Bank of Nova Scotia and state-owned Banco del Estado de Chile closed the accounts of cryptocurrency exchange platforms Buda, Orionx, and CryptoMarket in March 2018 with no explanation.
While the cryptocurrency exchanges have gone to an appeals court to challenge the bank’s actions, their bank accounts remain closed. Unfortunately, Chile’s financial institutions appear to be implementing a total and complete ban on the digital currency industry. “Hopefully the appeals court will see we’re right,” said Guillermo Torrealba, Buda’s co-founder and chief executive officer.
According to Bloomberg, South American cryptocurrency enthusiasts are worried that the Chilean government’s regulations and policies may soon follow the stricter cryptocurrency nations like China which have banned cryptocurrencies and ICOs.
Chilean Government May Be Responsible for Closing Bank Accounts
Chile’s local press reports speculated whether the closing of the cryptocurrency exchanges’ bank accounts was ordered by the government, especially since Chile’s Financial Stability Council (CFSC) had a negative stance towards the cryptocurrency industry and its associated risks. The suspicious concerns were also related to the CFSC’s members which included representatives from Chile’s Ministry of Finance, the Central Bank and securities, banking and pension fund regulators.
Itau Copbanca, the chief executive officer of Milton Mulhy, however, believes that the Chilean banks are not to blame. The banks are not against cryptocurrencies and are actually in support of emerging technologies and startups. From his perspective, the shutdown of the cryptocurrency exchanges’ bank accounts, is a result of internal banking rules and lack of regulations from the Chilean government.
While it’s uncertain whether the government or banks are responsible for the closure, Chileans believe that the closing of the cryptocurrency exchanges’ bank accounts are “killing an entire industry,” said Torrealba. “It won’t be possible to buy and sell crypto in a safe business in Chile. We’ll have to go back five years and trade in person. It seems very arbitrary.” While the Chilean cryptocurrency community was small, it was also growing rapidly. Buda traded about $1 million per day before the bank closed its account.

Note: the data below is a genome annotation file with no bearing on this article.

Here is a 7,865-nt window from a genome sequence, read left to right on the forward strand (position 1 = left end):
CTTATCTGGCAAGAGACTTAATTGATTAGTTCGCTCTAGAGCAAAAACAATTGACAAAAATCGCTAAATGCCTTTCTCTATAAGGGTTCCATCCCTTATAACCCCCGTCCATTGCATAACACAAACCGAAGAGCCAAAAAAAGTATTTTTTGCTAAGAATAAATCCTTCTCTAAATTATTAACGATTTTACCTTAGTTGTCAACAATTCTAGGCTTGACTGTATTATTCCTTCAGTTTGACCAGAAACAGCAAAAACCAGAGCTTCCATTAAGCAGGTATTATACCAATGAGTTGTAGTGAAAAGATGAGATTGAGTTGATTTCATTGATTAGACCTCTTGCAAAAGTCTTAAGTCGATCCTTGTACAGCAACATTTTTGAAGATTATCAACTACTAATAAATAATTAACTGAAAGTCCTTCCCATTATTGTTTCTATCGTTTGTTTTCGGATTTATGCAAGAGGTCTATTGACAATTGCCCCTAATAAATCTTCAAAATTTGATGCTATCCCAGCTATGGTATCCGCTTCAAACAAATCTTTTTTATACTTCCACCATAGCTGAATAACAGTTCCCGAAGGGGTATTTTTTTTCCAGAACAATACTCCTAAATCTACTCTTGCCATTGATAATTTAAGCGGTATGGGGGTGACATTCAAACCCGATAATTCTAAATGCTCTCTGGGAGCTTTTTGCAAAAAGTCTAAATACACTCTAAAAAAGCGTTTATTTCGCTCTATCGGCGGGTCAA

Torrealba appears outraged by the banks’ decision, stating that his Chilean cryptocurrency exchange Buda, also follows the same standards as the finance industry. These standards include knowing their customers, continuously running checks with local and international authorities, and only accepting bank transfers.
Brazilian Government Uncertain about Bitcoin Regulations
Unlike Chile, according to LatinFinance, Brazil has not yet barred cryptocurrency exchanges from conducting business. However, the lack of regulations and direction is also causing a lot of frustration and confusion from the general public.
“There is no definition from either the Central Bank or the legislature, whomever it may be,” said Rodrigo de Campos Vieira, a partner at local law firm TozziniFreire.
The Brazilian people, however, appear open to regulations, especially if it could bring further clarity to the situation. “Regulations would help solve the imbroglio regarding bank accounts being shut down,” said Luiz Roberto Calado, chief economist at Mercado Bitcoin. “Our understanding is that virtual currencies are a means of payment and therefore should be regulated by the central bank. Meanwhile, ICOs should be regulated by the CVM [Brazil’s securities and exchange commission].”
TozziniFreire noted that regulations, however, had to be implemented “the right way” so that Brazil can benefit from the technology. Unfortunately, it is extremely hard for governments to know which regulations would benefit their country most, especially when cryptocurrencies and blockchain technology are very disruptive.